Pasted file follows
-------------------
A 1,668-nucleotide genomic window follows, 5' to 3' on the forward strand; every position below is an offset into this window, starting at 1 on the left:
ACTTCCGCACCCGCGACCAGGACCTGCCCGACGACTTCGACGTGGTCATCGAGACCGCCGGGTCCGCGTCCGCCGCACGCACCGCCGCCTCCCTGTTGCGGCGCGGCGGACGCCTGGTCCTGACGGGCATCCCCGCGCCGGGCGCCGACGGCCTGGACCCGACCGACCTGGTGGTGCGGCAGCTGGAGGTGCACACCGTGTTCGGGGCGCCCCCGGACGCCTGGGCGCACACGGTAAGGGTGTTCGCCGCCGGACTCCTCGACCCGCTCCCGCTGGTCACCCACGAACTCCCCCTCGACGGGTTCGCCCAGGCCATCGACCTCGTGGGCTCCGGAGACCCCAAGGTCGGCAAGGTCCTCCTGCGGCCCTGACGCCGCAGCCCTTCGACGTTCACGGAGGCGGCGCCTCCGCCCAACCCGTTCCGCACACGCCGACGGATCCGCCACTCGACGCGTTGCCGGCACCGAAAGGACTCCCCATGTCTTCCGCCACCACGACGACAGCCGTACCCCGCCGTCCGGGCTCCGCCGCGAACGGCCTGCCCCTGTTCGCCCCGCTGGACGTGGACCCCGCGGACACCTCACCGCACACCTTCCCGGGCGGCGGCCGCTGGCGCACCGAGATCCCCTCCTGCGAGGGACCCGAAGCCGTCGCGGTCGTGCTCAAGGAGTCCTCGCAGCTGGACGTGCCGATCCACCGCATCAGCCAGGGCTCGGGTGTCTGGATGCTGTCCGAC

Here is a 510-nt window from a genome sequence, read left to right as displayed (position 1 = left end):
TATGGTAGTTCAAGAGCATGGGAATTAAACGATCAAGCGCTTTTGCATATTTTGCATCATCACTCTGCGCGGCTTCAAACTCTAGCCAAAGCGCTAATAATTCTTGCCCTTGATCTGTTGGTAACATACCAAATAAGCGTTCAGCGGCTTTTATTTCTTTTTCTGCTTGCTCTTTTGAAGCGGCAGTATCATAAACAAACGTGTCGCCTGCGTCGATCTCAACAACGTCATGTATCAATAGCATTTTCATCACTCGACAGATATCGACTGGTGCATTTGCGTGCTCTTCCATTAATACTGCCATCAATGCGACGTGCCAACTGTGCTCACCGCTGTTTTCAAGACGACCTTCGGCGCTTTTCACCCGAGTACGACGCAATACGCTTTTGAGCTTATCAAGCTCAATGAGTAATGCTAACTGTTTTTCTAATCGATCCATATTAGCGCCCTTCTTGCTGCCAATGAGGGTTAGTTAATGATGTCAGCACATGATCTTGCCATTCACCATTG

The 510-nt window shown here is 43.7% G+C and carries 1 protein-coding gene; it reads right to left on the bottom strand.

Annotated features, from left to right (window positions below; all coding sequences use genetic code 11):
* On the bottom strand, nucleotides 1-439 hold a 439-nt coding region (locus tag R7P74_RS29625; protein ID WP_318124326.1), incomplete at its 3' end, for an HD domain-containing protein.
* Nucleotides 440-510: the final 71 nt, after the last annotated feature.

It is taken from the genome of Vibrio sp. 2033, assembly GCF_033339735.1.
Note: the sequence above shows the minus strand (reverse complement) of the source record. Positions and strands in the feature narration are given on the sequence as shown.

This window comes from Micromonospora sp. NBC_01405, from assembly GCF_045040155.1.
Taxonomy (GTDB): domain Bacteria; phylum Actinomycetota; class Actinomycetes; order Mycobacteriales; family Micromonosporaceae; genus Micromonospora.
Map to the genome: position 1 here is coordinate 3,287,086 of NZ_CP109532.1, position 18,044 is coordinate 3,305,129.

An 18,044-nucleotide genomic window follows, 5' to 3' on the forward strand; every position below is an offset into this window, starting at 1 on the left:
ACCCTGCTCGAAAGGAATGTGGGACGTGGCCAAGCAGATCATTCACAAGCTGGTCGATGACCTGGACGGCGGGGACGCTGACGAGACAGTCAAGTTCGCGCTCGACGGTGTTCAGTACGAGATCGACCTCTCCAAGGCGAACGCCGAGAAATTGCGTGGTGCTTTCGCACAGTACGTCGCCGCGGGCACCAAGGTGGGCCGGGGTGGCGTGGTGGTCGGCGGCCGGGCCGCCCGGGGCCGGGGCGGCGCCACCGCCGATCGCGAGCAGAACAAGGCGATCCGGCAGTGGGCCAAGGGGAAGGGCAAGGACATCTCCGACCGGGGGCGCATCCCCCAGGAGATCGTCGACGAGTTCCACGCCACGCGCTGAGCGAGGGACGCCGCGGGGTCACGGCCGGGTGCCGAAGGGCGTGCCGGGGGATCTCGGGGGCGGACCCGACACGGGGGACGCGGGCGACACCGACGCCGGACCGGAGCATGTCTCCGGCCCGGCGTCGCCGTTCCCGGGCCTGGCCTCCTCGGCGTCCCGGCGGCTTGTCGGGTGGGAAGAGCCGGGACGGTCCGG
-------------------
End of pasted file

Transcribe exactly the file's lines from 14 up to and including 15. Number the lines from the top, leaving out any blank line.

An 18,044-nucleotide genomic window follows, 5' to 3' on the forward strand; every position below is an offset into this window, starting at 1 on the left:
ACCCTGCTCGAAAGGAATGTGGGACGTGGCCAAGCAGATCATTCACAAGCTGGTCGATGACCTGGACGGCGGGGACGCTGACGAGACAGTCAAGTTCGCGCTCGACGGTGTTCAGTACGAGATCGACCTCTCCAAGGCGAACGCCGAGAAATTGCGTGGTGCTTTCGCACAGTACGTCGCCGCGGGCACCAAGGTGGGCCGGGGTGGCGTGGTGGTCGGCGGCCGGGCCGCCCGGGGCCGGGGCGGCGCCACCGCCGATCGCGAGCAGAACAAGGCGATCCGGCAGTGGGCCAAGGGGAAGGGCAAGGACATCTCCGACCGGGGGCGCATCCCCCAGGAGATCGTCGACGAGTTCCACGCCACGCGCTGAGCGAGGGACGCCGCGGGGTCACGGCCGGGTGCCGAAGGGCGTGCCGGGGGATCTCGGGGGCGGACCCGACACGGGGGACGCGGGCGACACCGACGCCGGACCGGAGCATGTCTCCGGCCCGGCGTCGCCGTTCCCGGGCCTGGCCTCCTCGGCGTCCCGGCGGCTTGTCGGGTGGGAAGAGCCGGGACGGTCCGG